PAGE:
Denied For A Debt Consolidation Loan? Follow These 5 Tips

pexels monstera 6289024 copy 1

If you’ve been denied a debt consolidation loan, you probably feel like your back is against the wall. Take a deep breath, it’s not as bad as you might think because you have options. 

When you first hear about debt consolidation loans, they might sound like the answer to your prayers. A simple, streamlined way to make your debt payments manageable, pay less to your creditors than you owe, and achieve financial wellness! 

Not so fast; debt consolidation loans aren’t for everyone. Not to mention, being declined for one can be disheartening. You got your hopes up and applied, only to be rejected. Now what? 

Five things to do if you’re declined for a debt consolidation loan. 

1. Figure out why you were declined. 

Debt consolidation lenders don’t decline loans for no good reason. On the contrary, the more loans they hand out, the more money they make. So, they have plenty of incentive to approve as many loans as they can to qualified borrowers. If a lender declined your loan application, there was a valid reason. Understanding why won’t just give you closure; it will also help you understand how debt specialists view your financial situation. That way, you’ll know how to improve it before seeking another debt consolidation option. 

There are three common reasons people are refused a debt consolidation loan: lack of income, too much debt, and poor credit scores. 

You were denied because of your low income 

You can’t expect your debt consolidation lender to take you at your word that you can afford a loan. They need proof that you can meet the monthly payments. To that end, they look at your current income level in relation to your expected loan payments. If the lender doesn’t think you’re up for the task, your chances are slim. You can ask for a smaller loan, but that probably won’t do the trick. 

You have too much debt 

Aside from your current income level, lenders also look at how much debt you currently have on your plate before offering a personal loan. If they think you’re already struggling, they’re unlikely to offer you more. It’s a good idea to make your lender aware of the purpose of your personal loan. This can make all the difference between hearing a “yes” or a “no.” You could also seek out a lender that specializes in debt consolidation, as they might be more understanding about your sizeable debt.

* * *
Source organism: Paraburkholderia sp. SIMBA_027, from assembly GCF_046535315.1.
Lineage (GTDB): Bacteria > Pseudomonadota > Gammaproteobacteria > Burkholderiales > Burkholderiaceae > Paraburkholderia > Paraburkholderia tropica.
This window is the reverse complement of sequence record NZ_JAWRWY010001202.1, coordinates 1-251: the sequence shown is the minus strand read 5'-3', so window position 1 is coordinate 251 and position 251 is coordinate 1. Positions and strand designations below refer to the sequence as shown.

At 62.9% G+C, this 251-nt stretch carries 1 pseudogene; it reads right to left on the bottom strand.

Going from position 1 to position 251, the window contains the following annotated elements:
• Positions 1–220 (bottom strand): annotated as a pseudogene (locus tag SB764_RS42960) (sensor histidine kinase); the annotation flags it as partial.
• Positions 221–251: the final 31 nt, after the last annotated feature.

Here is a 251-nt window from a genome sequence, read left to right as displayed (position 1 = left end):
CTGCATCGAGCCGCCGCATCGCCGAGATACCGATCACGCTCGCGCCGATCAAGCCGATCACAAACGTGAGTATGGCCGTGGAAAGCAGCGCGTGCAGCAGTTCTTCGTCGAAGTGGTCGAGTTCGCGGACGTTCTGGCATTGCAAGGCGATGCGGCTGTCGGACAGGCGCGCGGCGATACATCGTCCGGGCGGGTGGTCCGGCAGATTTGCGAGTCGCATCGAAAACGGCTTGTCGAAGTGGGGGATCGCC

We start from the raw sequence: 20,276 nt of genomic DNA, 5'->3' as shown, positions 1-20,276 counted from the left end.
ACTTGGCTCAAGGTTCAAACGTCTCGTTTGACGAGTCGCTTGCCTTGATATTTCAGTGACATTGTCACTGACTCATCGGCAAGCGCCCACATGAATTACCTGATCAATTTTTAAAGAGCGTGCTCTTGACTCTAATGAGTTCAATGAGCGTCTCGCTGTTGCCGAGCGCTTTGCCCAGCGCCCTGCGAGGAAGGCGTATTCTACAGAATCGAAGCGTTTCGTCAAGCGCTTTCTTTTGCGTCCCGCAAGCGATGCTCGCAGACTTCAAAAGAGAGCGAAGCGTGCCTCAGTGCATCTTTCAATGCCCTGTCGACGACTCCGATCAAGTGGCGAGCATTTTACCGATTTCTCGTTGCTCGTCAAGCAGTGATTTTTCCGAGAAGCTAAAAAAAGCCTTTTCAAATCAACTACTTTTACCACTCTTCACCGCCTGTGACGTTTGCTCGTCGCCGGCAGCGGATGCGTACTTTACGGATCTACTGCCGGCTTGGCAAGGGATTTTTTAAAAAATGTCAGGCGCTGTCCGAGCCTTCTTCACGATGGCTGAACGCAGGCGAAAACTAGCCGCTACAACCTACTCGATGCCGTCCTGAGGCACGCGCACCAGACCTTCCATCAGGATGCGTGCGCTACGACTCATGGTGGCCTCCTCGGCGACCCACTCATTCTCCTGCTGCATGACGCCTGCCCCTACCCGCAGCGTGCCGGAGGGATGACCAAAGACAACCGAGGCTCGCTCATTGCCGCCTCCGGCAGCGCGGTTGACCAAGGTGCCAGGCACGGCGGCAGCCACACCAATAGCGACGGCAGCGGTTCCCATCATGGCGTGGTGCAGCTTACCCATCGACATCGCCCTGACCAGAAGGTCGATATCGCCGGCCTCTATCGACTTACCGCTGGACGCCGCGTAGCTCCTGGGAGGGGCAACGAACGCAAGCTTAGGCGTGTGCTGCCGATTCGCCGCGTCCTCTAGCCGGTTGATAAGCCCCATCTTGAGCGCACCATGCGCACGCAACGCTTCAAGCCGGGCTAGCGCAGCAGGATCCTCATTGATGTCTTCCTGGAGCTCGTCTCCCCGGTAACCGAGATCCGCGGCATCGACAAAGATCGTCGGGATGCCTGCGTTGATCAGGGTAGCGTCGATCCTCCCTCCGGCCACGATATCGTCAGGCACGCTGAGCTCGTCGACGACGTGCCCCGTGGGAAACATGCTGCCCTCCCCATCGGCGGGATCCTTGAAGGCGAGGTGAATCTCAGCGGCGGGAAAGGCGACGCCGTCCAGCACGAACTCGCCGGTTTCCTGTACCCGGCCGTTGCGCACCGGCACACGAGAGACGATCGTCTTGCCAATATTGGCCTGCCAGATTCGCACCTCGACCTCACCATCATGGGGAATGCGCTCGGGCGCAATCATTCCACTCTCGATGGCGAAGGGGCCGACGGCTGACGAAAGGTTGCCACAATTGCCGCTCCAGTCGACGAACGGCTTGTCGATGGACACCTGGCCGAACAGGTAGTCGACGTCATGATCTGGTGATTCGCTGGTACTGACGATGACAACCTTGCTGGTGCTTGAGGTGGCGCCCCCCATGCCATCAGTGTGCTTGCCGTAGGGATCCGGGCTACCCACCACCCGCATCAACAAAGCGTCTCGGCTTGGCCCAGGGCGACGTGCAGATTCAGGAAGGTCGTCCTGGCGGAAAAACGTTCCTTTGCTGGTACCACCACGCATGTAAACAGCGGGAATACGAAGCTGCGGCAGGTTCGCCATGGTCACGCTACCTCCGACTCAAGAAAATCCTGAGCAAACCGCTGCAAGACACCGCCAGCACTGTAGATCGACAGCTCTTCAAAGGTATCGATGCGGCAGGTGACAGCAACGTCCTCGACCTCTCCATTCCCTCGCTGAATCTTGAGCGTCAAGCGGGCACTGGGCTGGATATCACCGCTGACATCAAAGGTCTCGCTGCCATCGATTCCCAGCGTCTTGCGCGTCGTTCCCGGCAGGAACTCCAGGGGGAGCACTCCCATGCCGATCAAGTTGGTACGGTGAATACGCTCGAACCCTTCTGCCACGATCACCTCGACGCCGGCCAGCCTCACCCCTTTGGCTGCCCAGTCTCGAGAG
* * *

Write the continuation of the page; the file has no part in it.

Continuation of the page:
Your credit score is too low 

Your credit score is an indication of your creditworthiness. Are you a good candidate to borrow money? Can you be trusted to keep up with the payments? If your credit score is low, so are your chances of approval.  

Unfortunately, there aren’t many short-term solutions if you have a low credit score. You might be able to convince your lender to offer you a loan, but it will likely be at a high-interest rate. This approach will cost you more money in the end and can defeat the purpose of getting a debt consolidation loan in the first place. 

Once you understand why you were denied a debt consolidation loan, it’s time to take the next step: come up with a viable alternative. 

2. Make a budget and live with your debt as well as you can 

If you’re not currently eligible for a debt consolidation loan, you need to figure out an alternative solution— at least in the short term. 

If you don’t already have a budget, make one to get a handle on your finances. List every source of monthly income on a spreadsheet. If you’re an hourly employee an educated guess is fine, you won’t be too far off the mark. Then deduct your fixed expenses (rent, car payment, etc.) and your variable expenses (utilities, groceries, gas, etc.). 

There are a few options for how to use the excess money. You can give yourself a buffer by socking away as much as you can afford. That way, you no longer need to rely so heavily on credit and drive yourself deeper into debt. 

You can also allocate the funds towards paying off your debts. By strategically adding more than the minimum monthly payment, you can spend less on interest and pay it off sooner. 

There are two basic approaches to this strategy, each with their own pros and cons

The first is the “debt snowball.” Using this method, you identify the debt with the lowest total balance. While continuing to make your minimum monthly payments, you add as much extra money as possible. This strategy enables you to eliminate one of your debts quickly, freeing up more of your income to pay off the next-lowest debt. Hence, it’s a snowball effect. 

The second approach is the “debt avalanche.” Like the snowball, you choose which debt to pay off first. But this time you identify the debt with the highest interest rate and focus on eliminating it. It might take you longer. But the avalanche should save you the most money over time since it removes your highest sources of interest first. 

Now that you’re armed with important information, do you think you can get out of debt on your own? Do you still need outside help? If you need a hand, help is a phone call away. 

3. Talk to a credit counselor to help repair your credit 

Let’s say you were declined for debt consolidation due to a low credit score and large amount of debt. If you’re still curious about your debt consolidation options, you need to come up with a plan to get a handle on things. Sometimes, seeking professional help is your best bet.